While some brands within the Volkswagen Group are abandoning internal combustion within the decade, there’s still life in the old petrol motor yet.
Czech subsidiary Skoda has announced it’s leading the development of the new EA 211 series of internal combustion engines for the entire Volkswagen Group, with the power units to be used across 50 model lines for seven Volkswagen Group brands.
The EA 211 series, which first went into production at Skoda’s Mladá Boleslav facility in 2012, is a modular family of engines that can have three or four cylinders, and range from 1.0 to 1.6 litres in capacity. Currently, these engines cover a “power output spectrum” from 48kW to 115kW.
Further, these units can run on petrol, compressed natural gas (CNG), or ethanol. Mild-hybrid and plug-in hybrid variations are also available.
MPI versions of these engines are naturally aspirated units with indirect multipoint fuel injection. While not sold in Australia, the 1.0 MPI is a common engine in Skoda’s smallest and most affordable models overseas, like the Fabia.
TSI designates turbocharging, and is the group of EA 211 units that would be familiar to a slew of existing VW Group customers in Australia.
The 1.0 TSI and 1.5 TSI petrol engines are used in everything from the Fabia, Kamiq and Scala to the VW Polo and T-Cross in Australia, and are available in larger models like the Golf, Octavia, Tiguan as well as some Audi lines overseas.
“Taking responsibility for the development of the entire EA 211 engine series is confirmation of Škoda’s high level of technical expertise,” said Johannes Neft, Skoda board member for technical development.
“At the same time, this underlines the importance of the Škoda brand within the entire Volkswagen Group, as the engines in this series are used in 50 model lines of seven of its brands.”
Previously, Skoda led the development of naturally aspirated MPI versions of the EA 211 series, but has now taken on responsibility of future versions of the turbocharged TSI units as well.
Outside of that, Skoda has also played a pivotal role in developing drum brakes for the entire VW Group, and developed the next-generation Volkswagen Passat alongside its new Superb in Mladá Boleslav.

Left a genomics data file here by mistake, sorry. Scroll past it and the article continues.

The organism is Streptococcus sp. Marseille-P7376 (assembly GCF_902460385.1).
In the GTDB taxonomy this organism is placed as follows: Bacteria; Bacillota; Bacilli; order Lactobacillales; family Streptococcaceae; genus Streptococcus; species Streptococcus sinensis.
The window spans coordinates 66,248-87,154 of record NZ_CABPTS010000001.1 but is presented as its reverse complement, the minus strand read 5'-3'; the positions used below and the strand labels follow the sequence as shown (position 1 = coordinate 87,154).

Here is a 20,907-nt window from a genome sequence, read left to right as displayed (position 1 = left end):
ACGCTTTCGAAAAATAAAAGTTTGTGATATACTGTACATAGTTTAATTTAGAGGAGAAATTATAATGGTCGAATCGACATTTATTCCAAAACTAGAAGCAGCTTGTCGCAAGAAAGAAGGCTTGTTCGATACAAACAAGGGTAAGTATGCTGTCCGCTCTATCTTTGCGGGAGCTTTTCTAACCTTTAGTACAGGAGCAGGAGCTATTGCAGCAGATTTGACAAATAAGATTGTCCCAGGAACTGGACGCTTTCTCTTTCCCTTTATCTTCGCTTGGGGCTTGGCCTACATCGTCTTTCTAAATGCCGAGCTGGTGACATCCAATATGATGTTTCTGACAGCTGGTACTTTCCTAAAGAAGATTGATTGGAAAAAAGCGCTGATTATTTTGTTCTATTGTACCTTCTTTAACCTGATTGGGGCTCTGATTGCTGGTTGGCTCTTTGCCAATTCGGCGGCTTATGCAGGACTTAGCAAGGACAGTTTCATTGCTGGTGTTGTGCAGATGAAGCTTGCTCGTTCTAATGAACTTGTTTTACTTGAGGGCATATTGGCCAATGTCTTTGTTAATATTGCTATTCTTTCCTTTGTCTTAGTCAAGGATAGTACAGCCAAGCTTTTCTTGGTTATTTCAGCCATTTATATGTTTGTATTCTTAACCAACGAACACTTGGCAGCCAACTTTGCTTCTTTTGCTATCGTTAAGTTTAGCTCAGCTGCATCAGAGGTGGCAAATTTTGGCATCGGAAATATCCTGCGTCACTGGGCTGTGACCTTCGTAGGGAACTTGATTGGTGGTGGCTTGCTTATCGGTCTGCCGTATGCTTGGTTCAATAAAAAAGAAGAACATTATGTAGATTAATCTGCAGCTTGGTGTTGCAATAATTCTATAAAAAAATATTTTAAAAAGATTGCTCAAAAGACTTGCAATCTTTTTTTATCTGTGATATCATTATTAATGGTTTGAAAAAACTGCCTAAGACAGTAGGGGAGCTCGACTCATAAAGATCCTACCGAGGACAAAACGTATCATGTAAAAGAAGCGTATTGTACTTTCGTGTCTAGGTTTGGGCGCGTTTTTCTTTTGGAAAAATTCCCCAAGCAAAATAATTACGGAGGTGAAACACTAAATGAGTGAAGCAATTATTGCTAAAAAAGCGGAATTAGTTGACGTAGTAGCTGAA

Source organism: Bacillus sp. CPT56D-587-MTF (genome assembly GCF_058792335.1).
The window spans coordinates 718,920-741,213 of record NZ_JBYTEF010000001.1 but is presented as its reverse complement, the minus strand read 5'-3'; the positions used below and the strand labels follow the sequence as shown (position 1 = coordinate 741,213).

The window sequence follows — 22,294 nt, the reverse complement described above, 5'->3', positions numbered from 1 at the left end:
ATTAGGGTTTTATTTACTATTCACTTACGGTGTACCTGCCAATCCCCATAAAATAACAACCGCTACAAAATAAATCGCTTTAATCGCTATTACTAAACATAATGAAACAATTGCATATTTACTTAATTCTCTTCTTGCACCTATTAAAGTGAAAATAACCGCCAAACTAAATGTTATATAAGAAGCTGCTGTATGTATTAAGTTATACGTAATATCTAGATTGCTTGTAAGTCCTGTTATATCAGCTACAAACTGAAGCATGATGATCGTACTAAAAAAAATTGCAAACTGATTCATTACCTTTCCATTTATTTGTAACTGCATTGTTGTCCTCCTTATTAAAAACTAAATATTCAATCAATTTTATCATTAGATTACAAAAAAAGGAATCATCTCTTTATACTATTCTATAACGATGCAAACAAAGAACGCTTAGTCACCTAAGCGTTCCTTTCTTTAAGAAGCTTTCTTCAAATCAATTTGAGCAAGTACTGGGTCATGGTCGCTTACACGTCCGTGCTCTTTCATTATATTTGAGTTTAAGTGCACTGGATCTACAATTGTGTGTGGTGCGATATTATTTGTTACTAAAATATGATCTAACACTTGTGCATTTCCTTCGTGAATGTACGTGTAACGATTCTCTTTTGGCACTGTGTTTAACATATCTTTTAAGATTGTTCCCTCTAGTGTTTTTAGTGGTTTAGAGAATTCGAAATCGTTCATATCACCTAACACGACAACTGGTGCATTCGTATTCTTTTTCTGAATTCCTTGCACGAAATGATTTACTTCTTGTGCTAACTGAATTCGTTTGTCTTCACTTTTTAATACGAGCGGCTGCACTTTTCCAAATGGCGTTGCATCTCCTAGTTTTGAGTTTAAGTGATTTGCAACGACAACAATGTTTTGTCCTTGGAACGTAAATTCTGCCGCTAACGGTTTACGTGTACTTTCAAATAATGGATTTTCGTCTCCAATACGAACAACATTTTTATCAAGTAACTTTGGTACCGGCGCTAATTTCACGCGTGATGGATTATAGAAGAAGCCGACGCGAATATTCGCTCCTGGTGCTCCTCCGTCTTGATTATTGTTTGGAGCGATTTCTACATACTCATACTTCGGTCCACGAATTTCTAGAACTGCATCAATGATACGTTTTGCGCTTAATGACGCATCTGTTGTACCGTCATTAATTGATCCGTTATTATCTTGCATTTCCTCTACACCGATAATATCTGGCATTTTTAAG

According to the company’s media release, engineers in Mladá Boleslav will “continue to improve and adapt these engines to the needs and regulations of dozens of global markets”.
“The aim is to develop even more powerful and more fuel-efficient engines with lower emissions, with an emphasis on maximum reliability,” Skoda adds.
While there’s no firm release date for this next iteration of the EA 211 engine family, expect the next generation of VW Group products in the coming 12-18 months to debut the latest versions of these powertrains on a global scale.
As for Australia, the Volkswagen Group hasn’t been able to bring the latest, most efficient versions of these engines at a mass scale – though they have trickled through in specific cases.
For example, the VW Golf offers eTSI variants of the 1.0 TSI and 1.5 TSI turbo petrol engines in other markets with 48V mild-hybrid assistance, as well as two 1.4 TSI plug-in hybrids in the form of the 150kW eHybrid and 180kW GTE, though Australia is stuck with an older 1.4 TSI across the core range.
However, the 1.5 TSI mild-hybrid powertrain has made its way Down Under in the Audi A3 35 TFSI, while the Skoda Kamiq and Scala both offer the non-MHEV 1.5 TSI petrol engine, as does the Audi A1 35 TFSI.
The 1.0 TSI is quite a common unit in the Australian range, offered in the Audi A1, Skoda Kamiq, Volkswagen Polo and T-Cross.
With Australian fuel standards to improve to current European petroleum quality by the end of next year, and emerging legislation around emissions targets in Australia, we could see more of these new powertrains headed to Australia in the next 12-18 months.
The Volkswagen brand, for example, has confirmed its intentions to bring models from its plug-in hybrid range to Australia starting in 2024 – the updated Touareg R, next-gen Tiguan and facelifted Golf GTE are all on the list.